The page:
Reproduced from DRFLab; Chart: Axios Visuals

Over the past few days there's been a noticeable uptick in conservatives using the terms "Wuhan virus" and "Chinese virus," according to a new report from The Atlantic Council’s Digital Forensic Research Lab provided exclusively to Axios.

Why it matters: This is in opposition to guidance from the World Health Organization, which requested back in February that the epidemic be referred to as coronavirus or Covid-19, rather than terms that could stigmatize individuals with Chinese ancestry.

  • As the outbreak first entered the news cycle in mid-January, phrases such as “China Virus,” “Wuhan Virus,” “Chinese Coronavirus,” and “Wuhan Coronavirus” were used widely.
  • But when the World Health Organization introduced the terminology "COVID-19," news outlets began to widely adopt it.

Driving the news:

  • March 7: Sec. of State Mike Pompeo’s appearance on CNBC and Fox and Friends resulted in an 800% increase in the phrase “Chinese Coronavirus,” per the report.
  • March 8: Increases in the use of the term "Wuhan Virus," — named for the region of the country where the virus first broke out — began to spike after U.S. Rep. Paul Gosar (R-AZ), referred to coronavirus as “Wuhan virus” in a tweet.
  • March 9: House GOP Leader Kevin McCarthy used the term “Chinese Coronavirus” in a tweet. President Trump subsequently retweeted Charlie Kirk, founder of Turning Point USA, referring to the coronavirus as “China Virus,” a term he now uses more often. Trump has also referred to coronavirus as the "foreign virus."

The big picture: Their language mimics the language used by the Trump administration to try to subtly frame other national security issues as problems created by foreigners.

  • President Trump has many times used the term "invasion" to describe migrants from Mexico and South America. His rhetoric was echoed by a mass shooter in El Paso, Texas last year, who referred to a "Hispanic invasion" in his manifesto.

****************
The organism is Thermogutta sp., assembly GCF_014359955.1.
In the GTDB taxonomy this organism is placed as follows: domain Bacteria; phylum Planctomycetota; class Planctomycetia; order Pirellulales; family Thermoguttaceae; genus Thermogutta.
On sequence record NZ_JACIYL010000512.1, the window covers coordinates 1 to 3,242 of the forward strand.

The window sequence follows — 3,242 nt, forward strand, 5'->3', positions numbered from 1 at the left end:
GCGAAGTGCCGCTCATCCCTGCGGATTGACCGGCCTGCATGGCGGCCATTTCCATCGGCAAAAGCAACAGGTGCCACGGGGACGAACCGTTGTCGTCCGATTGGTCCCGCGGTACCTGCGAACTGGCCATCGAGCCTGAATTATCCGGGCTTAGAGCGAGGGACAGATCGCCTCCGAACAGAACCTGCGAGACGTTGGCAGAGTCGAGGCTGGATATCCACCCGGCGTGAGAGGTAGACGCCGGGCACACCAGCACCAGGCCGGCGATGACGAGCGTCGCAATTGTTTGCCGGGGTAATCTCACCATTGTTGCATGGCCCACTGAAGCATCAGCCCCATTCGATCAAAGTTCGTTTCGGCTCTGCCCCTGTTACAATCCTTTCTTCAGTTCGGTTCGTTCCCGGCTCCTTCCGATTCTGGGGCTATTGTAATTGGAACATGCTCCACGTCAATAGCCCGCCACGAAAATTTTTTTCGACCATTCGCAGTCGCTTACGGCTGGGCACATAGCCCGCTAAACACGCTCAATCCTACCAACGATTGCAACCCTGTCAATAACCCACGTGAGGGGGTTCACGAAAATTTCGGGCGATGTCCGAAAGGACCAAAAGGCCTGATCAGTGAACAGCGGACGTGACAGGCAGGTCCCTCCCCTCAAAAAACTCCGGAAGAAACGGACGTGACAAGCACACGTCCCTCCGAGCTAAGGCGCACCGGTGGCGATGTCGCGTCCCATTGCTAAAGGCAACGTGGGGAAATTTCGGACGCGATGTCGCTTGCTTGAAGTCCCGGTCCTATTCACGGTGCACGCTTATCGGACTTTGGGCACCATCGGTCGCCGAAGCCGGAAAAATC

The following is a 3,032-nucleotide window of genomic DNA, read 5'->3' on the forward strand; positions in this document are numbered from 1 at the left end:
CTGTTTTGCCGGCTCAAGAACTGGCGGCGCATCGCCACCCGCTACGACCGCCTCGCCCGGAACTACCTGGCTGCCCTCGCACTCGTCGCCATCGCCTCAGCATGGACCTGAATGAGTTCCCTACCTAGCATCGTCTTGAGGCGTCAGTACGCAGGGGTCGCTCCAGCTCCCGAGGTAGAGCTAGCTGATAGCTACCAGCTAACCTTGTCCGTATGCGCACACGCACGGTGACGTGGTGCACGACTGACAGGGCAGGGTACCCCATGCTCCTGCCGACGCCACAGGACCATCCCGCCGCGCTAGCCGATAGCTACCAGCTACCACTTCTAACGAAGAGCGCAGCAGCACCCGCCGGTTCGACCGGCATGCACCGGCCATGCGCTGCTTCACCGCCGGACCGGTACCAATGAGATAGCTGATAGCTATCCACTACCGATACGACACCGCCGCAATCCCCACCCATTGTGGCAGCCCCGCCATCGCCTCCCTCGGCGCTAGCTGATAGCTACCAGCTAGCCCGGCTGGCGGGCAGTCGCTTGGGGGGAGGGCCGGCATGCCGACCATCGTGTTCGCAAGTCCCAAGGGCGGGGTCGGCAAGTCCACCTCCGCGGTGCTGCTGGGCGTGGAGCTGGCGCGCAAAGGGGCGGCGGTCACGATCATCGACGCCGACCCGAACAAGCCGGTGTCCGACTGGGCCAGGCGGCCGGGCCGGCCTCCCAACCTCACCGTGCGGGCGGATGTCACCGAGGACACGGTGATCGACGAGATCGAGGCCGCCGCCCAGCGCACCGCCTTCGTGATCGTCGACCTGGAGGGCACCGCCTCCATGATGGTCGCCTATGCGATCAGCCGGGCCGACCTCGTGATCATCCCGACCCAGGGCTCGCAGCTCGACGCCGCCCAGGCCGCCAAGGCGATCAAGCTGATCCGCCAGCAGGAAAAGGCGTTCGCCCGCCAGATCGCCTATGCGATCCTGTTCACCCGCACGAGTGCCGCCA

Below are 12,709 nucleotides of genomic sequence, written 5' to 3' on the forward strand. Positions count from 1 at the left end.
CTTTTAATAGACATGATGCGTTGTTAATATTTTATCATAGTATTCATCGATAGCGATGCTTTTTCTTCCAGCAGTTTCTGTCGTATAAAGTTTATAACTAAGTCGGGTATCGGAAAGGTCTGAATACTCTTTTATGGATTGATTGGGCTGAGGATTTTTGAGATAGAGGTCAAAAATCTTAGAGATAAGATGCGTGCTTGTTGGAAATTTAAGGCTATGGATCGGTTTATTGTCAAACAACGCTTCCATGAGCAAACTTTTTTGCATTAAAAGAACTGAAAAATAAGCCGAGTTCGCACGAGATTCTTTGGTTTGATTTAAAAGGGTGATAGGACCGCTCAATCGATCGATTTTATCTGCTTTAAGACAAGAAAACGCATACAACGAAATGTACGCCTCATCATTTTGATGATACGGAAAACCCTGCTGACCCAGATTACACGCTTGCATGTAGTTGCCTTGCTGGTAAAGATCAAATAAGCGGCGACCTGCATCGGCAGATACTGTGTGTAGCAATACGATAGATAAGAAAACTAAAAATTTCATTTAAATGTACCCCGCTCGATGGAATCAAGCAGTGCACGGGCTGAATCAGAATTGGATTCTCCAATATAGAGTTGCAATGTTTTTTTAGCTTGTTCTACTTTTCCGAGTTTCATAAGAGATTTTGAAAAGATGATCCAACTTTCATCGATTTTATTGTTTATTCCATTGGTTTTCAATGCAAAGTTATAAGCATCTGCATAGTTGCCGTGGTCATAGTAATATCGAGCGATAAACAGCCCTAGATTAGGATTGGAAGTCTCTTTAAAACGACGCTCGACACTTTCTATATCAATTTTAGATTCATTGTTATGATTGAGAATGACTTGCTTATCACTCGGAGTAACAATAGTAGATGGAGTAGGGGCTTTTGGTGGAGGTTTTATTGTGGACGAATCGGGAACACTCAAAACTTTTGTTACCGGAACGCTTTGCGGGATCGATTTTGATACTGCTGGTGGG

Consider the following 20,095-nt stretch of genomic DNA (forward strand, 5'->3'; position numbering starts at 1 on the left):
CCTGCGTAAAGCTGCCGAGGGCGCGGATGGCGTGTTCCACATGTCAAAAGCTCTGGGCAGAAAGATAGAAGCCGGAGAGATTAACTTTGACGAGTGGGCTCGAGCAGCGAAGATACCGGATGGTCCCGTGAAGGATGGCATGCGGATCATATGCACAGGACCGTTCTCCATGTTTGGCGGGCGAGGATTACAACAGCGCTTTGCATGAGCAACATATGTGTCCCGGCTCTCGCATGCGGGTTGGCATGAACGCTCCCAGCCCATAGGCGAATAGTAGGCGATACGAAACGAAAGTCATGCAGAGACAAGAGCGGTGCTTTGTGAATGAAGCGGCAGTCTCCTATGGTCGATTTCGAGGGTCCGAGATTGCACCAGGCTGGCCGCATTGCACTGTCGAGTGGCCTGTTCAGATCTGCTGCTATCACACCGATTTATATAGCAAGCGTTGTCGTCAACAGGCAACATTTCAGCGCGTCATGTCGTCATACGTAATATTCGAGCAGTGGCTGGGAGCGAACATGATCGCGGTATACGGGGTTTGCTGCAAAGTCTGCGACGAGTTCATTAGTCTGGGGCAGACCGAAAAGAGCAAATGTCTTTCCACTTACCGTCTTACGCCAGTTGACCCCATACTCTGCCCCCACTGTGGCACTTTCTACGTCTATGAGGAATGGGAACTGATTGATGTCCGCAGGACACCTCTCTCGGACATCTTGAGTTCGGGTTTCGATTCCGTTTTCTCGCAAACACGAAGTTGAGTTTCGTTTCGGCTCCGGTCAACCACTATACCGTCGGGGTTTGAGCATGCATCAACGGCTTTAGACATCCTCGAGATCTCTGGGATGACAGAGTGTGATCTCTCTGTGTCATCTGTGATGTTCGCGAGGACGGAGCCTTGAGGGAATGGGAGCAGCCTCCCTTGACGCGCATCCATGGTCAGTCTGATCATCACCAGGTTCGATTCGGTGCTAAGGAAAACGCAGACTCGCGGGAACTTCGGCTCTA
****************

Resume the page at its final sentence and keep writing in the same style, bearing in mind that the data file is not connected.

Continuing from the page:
Between the lines: Reports suggest that Chinese restaurants around the world are taking a hit all over the world.

  • A recent Los Angeles Times article details ways that Chinese Americans are beginning to feel marginalized because of unfounded virus shaming. One student says they feel judged when they cough or sneeze.

Go deeper: Beijing's coronavirus propaganda blitz goes global

Go deeper

Updated 4 mins ago - Politics & Policy

Coronavirus dashboard

Illustration: Sarah Grillo/Axios

  1. Global: Total confirmed cases as of 12:30 a.m. ET: 33,880,896 — Total deaths: 1,012,964 — Total recoveries: 23,551,663Map.
  2. U.S.: Total confirmed cases as of 12:30 a.m. ET: 7,232,823 — Total deaths: 206,887 — Total recoveries: 2,840,688 — Total tests: 103,939,667Map.
  3. Education: School-aged children now make up 10% of all U.S COVID-19 cases.
  4. Health: The coronavirus' alarming impact on the body.
  5. Business: Real-time data show economy's rebound slowing but still going.
  6. Sports: Steelers-Titans NFL game delayed after coronavirus outbreak.

CDC: 3,689 COVID-19 or coronavirus-like cases found on cruise ships in U.S.

Cruise Ships docked in April at the port at Marina Long Beach due to a no-sail order in Long Beach, in California. Photo: Apu Gomes/AFP via Getty Images

There have been at least 3,689 COVID-19 or coronavirus-like illness cases on cruise ships in U.S. waters, "in addition to at least 41 reported deaths," the Centers for Disease Control and Prevention said late Wednesday.

Driving the news: The CDC released the data from the period of March 1 through Sept. 29 in an emailed statement confirming the extension of a No Sail Order for cruise ships through Oct. 31, as first reported by Axios' Jonathan Swan on Tuesday in his article revealing CDC director Robert Redfield was overruled in a push to extend the order into 2021.

Ina Fried, author of Login
4 hours ago - Technology

Facebook removes Trump ads tying refugees to COVID-19

Photo Illustration: Aïda Amer/Axios. Photo: Saul Loeb/AFP via Getty Images

Facebook said Wednesday that it was removing a series of ads from President Trump's campaign that linked American acceptance of refugees with increased coronavirus risk, a connection Facebook says is without merit.

Why it matters: The ads were pulled after they received thousands of impressions and are a sign that the Trump campaign continues to test the limits of social media rules on false information.